The thought of generating electricity using the natural power of the sun and wind struck a cord with environmentalists, investors, and legislators about 30 years ago. Federal and state tax dollars poured into the “alternative fuel” industry and laws requiring power companies to purchase the electricity from these sources came out of Washington and state legislatures.
Today the industry is on the ropes because it depended upon “free money.” Without the so-called incentives, these outfits can’t make it pencil out. Natural gas prices are at all time lows and that clean burning fossil fuel is looking better all the time–especially with construction of pipe lines to deliver the energy.
EXERGY, the wind generating firm known for promoting women’s bike races, can’t pay its bills for sponsorships and in a story today the DAILY PAPER‘s Rocky Barker reveals planned projects around Twin Falls are being abandoned.
Earlier in the Week, ASSOCIATED PRESS writer John Miller did a round up of failed or failing solar projects in Idaho. Politicians are first in line to welcome new alternative energy companies to the state, but they shy away when the promises of jobs, prosperity, and clean energy are broken. In Boise the worst example of the alternative fuel scam is the Dynamis so-called trash to energy project that has cost Ada citizens millions of dollars and is doomed to failure.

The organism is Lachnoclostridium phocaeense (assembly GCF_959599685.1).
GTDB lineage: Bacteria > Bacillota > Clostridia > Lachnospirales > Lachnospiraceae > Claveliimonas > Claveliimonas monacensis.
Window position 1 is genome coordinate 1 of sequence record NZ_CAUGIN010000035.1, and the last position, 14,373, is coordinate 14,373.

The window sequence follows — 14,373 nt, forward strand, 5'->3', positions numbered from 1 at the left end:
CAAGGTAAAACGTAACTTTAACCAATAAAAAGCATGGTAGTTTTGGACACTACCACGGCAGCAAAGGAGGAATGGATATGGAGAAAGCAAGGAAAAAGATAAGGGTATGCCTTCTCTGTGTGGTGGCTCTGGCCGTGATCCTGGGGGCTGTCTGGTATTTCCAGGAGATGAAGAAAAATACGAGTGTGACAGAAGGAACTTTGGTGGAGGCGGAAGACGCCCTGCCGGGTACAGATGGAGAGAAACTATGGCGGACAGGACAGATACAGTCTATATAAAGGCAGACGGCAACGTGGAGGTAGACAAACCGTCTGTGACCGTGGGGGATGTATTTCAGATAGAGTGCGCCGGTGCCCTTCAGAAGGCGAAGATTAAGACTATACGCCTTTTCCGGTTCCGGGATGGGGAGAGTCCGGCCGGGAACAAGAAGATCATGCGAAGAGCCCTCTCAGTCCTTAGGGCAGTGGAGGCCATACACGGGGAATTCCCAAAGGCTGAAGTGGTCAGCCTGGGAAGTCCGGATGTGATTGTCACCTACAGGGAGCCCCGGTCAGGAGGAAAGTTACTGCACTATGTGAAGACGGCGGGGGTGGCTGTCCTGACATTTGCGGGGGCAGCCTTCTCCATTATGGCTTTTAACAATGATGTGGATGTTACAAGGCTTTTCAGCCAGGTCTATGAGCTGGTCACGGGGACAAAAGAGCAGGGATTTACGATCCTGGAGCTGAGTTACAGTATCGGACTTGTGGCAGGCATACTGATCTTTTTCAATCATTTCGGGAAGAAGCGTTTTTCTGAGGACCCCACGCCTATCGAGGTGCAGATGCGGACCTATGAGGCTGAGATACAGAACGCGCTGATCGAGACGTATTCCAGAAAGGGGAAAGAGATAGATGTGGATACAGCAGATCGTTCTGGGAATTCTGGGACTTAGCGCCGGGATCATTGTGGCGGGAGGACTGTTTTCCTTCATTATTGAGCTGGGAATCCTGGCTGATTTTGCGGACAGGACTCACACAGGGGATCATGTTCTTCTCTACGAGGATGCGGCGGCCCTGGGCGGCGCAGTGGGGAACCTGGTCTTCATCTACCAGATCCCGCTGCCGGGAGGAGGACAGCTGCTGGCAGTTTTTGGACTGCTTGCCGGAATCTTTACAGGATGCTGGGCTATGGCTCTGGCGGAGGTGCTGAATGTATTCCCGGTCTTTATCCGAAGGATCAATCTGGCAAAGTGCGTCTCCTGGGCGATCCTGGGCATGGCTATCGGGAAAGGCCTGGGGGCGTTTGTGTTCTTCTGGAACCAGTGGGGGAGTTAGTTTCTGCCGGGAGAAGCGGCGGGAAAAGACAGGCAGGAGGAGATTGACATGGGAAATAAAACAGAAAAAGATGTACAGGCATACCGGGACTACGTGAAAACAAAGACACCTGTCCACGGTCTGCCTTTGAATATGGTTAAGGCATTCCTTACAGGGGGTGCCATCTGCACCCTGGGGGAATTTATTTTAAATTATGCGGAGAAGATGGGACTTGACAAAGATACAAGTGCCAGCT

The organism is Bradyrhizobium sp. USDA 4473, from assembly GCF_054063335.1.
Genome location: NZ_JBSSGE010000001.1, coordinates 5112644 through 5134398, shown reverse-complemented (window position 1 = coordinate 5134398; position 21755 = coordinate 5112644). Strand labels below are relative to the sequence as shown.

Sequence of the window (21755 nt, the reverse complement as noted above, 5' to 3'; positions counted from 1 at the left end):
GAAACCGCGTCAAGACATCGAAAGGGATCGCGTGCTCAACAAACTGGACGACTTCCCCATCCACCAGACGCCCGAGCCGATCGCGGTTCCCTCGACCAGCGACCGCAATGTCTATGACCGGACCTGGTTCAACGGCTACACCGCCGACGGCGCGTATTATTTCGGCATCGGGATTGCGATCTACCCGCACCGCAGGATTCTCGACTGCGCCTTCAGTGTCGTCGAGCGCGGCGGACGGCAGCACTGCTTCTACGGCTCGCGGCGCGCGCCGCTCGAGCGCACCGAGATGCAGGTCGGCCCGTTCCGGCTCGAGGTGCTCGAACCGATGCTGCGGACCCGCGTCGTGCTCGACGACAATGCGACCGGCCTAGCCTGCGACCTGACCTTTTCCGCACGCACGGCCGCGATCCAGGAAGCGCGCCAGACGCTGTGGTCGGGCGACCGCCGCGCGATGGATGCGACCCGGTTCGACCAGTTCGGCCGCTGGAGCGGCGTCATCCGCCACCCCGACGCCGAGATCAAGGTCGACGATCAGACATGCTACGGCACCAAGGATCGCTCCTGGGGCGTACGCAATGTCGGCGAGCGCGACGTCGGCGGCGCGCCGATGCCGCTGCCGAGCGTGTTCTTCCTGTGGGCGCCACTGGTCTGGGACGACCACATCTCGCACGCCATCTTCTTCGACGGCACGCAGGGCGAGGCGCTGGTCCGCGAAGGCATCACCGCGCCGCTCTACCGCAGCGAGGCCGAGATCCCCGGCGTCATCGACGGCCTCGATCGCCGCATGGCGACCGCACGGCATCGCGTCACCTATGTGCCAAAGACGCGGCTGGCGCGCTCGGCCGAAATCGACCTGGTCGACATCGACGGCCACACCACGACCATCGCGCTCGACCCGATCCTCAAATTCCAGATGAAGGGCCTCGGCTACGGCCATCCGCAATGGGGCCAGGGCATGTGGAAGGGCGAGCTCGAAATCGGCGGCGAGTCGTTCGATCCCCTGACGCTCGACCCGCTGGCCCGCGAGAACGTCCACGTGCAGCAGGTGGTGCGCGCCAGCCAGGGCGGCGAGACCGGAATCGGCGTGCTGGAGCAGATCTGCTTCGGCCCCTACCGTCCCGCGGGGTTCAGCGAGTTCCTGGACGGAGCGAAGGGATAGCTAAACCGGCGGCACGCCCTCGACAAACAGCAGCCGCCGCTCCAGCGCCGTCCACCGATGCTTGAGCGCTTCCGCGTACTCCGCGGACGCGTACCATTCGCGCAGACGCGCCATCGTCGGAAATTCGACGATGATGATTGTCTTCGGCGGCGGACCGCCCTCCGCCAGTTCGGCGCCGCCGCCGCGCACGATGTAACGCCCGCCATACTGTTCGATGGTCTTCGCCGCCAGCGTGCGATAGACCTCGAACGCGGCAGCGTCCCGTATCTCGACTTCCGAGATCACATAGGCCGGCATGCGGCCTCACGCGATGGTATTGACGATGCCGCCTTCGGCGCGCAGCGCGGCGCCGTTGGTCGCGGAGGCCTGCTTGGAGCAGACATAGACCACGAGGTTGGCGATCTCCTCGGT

The problem as we see it is not with the technology, but rather with the corporate welfare system that evolved. There is no doubt fossil fuels pollute and are a finite source of energy, but they are the cheapest we have today and we know how to burn them.
Its naive to create a new industry (solar and wind) through subsidy and tax breaks and require the existing producer to finance it. Sort of like forcing the car manufacturers to buy vehicles from start up competitors instead of producing safer and better autos. Common sense dictates existing electricity producers should be the ones on the wire to alternative fuel.
If it takes government regulatory authority to make the change, so be it. Forcing the purchase of power through PURPA deals simply fractures the foundation of a national power grid while encouraging corporate welfare. A uniform national power policy–without hidden payoffs– is the answer.
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